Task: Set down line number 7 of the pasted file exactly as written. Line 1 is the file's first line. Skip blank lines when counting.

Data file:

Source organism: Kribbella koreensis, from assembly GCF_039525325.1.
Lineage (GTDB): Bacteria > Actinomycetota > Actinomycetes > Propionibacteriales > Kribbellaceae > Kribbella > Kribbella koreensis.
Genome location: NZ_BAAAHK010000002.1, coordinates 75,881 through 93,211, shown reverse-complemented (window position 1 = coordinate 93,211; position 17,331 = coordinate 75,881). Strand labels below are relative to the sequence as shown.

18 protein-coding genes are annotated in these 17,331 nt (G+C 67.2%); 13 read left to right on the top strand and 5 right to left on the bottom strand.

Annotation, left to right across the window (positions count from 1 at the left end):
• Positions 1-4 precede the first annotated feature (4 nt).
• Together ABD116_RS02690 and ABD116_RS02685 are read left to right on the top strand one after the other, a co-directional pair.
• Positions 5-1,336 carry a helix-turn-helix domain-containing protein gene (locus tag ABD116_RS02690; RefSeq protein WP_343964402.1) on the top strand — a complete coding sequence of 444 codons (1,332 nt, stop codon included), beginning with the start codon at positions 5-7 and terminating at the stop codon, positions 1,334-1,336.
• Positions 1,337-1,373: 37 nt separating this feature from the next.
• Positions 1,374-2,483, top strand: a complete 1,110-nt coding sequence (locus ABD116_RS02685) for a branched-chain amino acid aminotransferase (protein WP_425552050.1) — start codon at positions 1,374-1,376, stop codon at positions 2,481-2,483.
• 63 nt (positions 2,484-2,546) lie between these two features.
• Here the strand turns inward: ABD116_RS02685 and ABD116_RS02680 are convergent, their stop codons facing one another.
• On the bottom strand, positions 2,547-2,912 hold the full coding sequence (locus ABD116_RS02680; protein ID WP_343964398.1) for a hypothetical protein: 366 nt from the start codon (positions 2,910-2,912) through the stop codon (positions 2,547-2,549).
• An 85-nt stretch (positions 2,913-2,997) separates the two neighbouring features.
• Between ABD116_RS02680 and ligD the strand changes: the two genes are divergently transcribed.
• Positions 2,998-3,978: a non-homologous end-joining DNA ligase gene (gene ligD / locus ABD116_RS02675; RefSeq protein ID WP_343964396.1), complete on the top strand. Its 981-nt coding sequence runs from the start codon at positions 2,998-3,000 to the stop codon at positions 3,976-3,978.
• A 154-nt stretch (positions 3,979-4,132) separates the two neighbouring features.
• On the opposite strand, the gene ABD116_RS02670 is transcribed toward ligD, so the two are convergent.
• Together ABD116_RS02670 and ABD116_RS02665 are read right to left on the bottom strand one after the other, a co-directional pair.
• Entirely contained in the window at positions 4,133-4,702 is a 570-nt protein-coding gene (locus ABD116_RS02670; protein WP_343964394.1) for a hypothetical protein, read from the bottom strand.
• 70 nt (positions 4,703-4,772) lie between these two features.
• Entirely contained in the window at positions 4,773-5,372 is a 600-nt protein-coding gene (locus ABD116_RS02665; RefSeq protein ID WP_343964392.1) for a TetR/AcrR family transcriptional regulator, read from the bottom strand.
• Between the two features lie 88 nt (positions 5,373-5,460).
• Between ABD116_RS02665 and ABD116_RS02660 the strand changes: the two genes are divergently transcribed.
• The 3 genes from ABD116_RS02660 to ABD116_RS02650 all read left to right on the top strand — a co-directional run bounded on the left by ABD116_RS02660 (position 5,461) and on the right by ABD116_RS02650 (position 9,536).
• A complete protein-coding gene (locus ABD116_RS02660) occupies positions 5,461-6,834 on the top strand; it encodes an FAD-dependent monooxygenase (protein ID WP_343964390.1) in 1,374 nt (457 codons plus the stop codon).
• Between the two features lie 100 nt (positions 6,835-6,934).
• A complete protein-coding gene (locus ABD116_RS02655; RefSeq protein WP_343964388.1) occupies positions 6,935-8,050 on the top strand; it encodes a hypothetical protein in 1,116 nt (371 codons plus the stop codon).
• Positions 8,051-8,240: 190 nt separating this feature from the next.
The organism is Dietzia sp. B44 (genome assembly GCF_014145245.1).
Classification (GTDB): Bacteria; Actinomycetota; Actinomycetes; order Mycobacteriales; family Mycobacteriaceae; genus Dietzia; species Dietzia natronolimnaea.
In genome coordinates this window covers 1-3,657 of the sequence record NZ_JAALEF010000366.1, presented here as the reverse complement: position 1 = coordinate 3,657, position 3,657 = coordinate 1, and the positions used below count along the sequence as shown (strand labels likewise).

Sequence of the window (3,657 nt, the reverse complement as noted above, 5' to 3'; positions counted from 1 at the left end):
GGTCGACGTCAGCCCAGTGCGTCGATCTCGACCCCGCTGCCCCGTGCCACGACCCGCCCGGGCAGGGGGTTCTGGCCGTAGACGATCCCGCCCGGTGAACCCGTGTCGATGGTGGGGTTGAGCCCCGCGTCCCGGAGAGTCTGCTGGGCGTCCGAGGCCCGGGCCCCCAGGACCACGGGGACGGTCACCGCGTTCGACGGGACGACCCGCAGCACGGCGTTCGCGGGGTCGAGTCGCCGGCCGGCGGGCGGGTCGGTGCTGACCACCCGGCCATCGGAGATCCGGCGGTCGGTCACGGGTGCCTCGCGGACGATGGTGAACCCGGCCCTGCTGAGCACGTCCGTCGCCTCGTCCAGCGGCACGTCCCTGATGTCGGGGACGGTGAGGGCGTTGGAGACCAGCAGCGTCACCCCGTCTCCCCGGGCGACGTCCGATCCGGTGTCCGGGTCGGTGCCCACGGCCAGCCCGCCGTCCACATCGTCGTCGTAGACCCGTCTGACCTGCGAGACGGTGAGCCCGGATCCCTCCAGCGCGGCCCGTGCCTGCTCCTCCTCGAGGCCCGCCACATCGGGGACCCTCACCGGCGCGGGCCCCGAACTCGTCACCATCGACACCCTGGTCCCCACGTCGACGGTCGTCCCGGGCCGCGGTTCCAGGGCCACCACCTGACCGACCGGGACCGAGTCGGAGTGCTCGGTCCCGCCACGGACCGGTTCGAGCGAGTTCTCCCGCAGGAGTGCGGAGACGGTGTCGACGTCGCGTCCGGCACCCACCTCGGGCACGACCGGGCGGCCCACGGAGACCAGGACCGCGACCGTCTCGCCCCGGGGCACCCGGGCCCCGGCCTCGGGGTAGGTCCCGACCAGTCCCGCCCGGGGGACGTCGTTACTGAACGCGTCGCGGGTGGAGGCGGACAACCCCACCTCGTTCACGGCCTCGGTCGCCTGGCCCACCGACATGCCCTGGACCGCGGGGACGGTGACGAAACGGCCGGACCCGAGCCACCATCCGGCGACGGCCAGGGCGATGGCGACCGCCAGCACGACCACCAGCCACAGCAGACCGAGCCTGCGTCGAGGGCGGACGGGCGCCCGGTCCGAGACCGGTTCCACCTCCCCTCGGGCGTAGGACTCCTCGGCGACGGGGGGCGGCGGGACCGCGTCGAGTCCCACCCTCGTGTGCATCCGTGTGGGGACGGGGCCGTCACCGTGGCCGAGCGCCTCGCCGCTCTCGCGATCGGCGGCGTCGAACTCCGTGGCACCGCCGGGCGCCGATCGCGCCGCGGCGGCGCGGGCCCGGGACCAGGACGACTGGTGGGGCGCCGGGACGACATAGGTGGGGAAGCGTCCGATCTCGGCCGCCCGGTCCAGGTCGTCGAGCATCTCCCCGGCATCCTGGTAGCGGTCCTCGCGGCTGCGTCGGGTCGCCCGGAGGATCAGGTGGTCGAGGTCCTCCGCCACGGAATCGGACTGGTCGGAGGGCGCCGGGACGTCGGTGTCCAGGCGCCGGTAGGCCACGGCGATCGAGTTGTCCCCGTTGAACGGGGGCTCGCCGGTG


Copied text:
• Together ABD116_RS02690 and ABD116_RS02685 are read left to right on the top strand one after the other, a co-directional pair.